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What happens when I am charged with a DUI?

Being charged with a DUI can be a frustrating, confusing and frightening experience. People are are left wondering whether they will go to jail, lose their license, or worse. I've handled hundreds of DUI's and can walk you through every step of the process. Every case is different, so it's best to sit down with an attorney to discuss your particular situation. However, here is a general overview of what happens when you are charged with a DUI in Colorado:

1) DMV hearing. There are two parts to a DUI: the administrative portion, which is handled through the DMV, and the criminal case, which is handled through the court system. The administrative DMV portion will move much quicker than the criminal case. A person can fight to keep their license during this time, but they must specifically make a request for an administrative DMV hearing within 7 days of their arrest (or within 7 days of the police taking their license). If a person fails to request an administrative hearing within 7 days, they lose the right to have a hearing and their license will be automatically suspended. DMV hearings generally occur within 60 days of when the person requests the hearing. An attorney can represent you at this hearing and fight for you to keep your license.

2) The Arraignment. An arraignment is the name for the court hearing where the person is formally informed of the charges being filed against them. Every county's court system does things slightly differently, but generally a person may enter a plea at this hearing, or the judge may allow them more time to continue negotiating with the district attorney. Generally arraignments occur within 30-60 days of the arrest.

3) Pre-trial Conference. A pre-trial conference is a court hearing that occurs anywhere from several weeks to several months after the arraignment. The purpose of this hearing is to see if the defendant and the district attorney can reach a plea bargain. Prior to the pre-trial conference, your attorney and the prosecutor will engage in negotiations to try and work out a deal for you. If a plea bargain is reached by this date, the person will enter their plea in front of the judge, but sentencing must typically be set out about 60 days. If a plea bargain has not been reached by the pre-trial conference, the case will proceed to trial.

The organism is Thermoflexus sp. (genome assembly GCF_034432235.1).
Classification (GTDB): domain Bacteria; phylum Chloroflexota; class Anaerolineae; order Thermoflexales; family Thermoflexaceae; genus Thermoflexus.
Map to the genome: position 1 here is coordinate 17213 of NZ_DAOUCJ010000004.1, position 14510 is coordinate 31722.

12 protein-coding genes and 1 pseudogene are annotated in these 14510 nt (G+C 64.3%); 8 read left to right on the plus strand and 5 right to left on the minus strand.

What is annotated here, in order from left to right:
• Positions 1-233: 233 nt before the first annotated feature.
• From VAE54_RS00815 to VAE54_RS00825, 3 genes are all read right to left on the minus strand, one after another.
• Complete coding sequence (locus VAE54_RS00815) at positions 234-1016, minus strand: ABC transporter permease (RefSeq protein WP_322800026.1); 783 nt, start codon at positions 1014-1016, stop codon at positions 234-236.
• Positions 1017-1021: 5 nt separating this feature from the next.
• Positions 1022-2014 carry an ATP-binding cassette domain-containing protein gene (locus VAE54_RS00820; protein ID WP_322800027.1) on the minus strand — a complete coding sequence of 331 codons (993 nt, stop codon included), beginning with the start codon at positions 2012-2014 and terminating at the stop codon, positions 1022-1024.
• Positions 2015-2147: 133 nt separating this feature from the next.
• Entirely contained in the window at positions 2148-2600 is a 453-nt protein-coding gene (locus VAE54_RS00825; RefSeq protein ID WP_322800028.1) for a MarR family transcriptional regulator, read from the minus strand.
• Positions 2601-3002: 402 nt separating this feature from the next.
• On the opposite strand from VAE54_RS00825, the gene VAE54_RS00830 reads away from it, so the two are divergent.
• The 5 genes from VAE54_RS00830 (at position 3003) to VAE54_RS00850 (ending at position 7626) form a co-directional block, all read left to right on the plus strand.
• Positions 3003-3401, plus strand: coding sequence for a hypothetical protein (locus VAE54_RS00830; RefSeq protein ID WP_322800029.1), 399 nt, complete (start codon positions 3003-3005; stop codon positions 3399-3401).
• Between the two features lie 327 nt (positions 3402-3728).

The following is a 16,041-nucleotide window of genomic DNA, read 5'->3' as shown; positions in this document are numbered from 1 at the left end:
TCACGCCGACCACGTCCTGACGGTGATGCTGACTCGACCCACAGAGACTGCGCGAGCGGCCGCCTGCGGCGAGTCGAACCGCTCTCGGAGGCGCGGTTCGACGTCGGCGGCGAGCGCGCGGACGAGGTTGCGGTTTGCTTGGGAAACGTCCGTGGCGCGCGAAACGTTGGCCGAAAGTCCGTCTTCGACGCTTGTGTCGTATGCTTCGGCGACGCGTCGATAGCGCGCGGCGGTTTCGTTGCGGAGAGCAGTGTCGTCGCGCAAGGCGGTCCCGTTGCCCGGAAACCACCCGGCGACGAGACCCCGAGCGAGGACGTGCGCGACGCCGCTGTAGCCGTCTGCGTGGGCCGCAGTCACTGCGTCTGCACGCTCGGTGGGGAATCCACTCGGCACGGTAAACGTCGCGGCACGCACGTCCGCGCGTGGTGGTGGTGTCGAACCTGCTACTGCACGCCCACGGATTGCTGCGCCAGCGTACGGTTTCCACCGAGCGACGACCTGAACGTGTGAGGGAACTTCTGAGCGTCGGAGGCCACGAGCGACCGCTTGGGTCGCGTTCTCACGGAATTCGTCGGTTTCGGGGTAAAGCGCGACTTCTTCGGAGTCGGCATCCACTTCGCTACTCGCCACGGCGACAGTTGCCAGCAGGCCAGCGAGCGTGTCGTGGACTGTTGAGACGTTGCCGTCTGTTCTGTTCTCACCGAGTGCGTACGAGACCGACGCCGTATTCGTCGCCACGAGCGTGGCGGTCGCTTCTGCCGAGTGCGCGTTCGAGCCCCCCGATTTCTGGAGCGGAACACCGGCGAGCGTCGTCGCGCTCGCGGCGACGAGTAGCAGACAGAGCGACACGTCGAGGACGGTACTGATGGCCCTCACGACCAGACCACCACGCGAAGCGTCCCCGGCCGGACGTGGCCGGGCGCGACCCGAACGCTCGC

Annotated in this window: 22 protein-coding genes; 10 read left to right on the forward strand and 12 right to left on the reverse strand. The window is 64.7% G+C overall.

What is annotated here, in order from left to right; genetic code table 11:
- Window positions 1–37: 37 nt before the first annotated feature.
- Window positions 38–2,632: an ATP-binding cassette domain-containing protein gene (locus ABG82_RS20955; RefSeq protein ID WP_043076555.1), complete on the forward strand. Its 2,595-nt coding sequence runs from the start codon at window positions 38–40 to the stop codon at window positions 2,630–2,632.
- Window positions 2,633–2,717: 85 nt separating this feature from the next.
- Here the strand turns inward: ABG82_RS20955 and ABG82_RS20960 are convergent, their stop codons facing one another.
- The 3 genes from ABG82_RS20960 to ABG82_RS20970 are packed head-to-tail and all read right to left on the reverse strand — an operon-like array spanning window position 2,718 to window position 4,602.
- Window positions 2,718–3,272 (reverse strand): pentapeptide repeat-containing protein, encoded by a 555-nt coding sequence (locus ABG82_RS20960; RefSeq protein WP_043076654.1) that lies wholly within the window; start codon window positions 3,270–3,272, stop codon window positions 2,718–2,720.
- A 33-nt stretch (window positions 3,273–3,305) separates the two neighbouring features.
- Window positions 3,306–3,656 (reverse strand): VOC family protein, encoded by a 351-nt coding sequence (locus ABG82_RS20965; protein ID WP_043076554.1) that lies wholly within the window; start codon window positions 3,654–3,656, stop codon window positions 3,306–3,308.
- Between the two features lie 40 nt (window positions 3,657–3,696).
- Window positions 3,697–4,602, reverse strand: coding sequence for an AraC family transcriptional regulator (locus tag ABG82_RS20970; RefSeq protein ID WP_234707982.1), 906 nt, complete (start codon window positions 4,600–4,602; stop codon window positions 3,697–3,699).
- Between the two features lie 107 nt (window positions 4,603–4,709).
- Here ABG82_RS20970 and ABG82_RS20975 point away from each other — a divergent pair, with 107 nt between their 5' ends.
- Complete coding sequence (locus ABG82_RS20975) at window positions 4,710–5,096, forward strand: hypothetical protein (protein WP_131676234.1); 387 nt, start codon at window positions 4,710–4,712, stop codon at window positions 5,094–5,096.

4) Trial and Sentencing. Colorado law requires that the trial be held within 6 months of when the person enters a not guilty plea. Colorado allows defendants to either have a court trial (a trial where the judge decides whether the person is guilty or not guilty) or a jury trial. Jury trials are much more common than court trials. In a jury trial for a misdemeanor DUI in Colorado, a jury of six people will listen to the evidence and the arguments of the attorneys and will ultimately issue a verdict of guilty or not guilty. If the jury decides that the person is guilty, the judge will decide what the person's sentence is. DUI's carry a wide range of possible penalties including jail time, fines, probation, classes, drug and alcohol treatment, community service, and a number of collateral (i.e. indirect) consequences.

Every DUI is different and the penalties will depend on the unique facts of your case, your criminal history, and numerous other factors. A good attorney knows the criminal court system and DMV proceedings inside and out, and can act quickly on your behalf to ensure that you get the best outcome possible. The sooner you get an attorney working on your case, the better the outcome will be.

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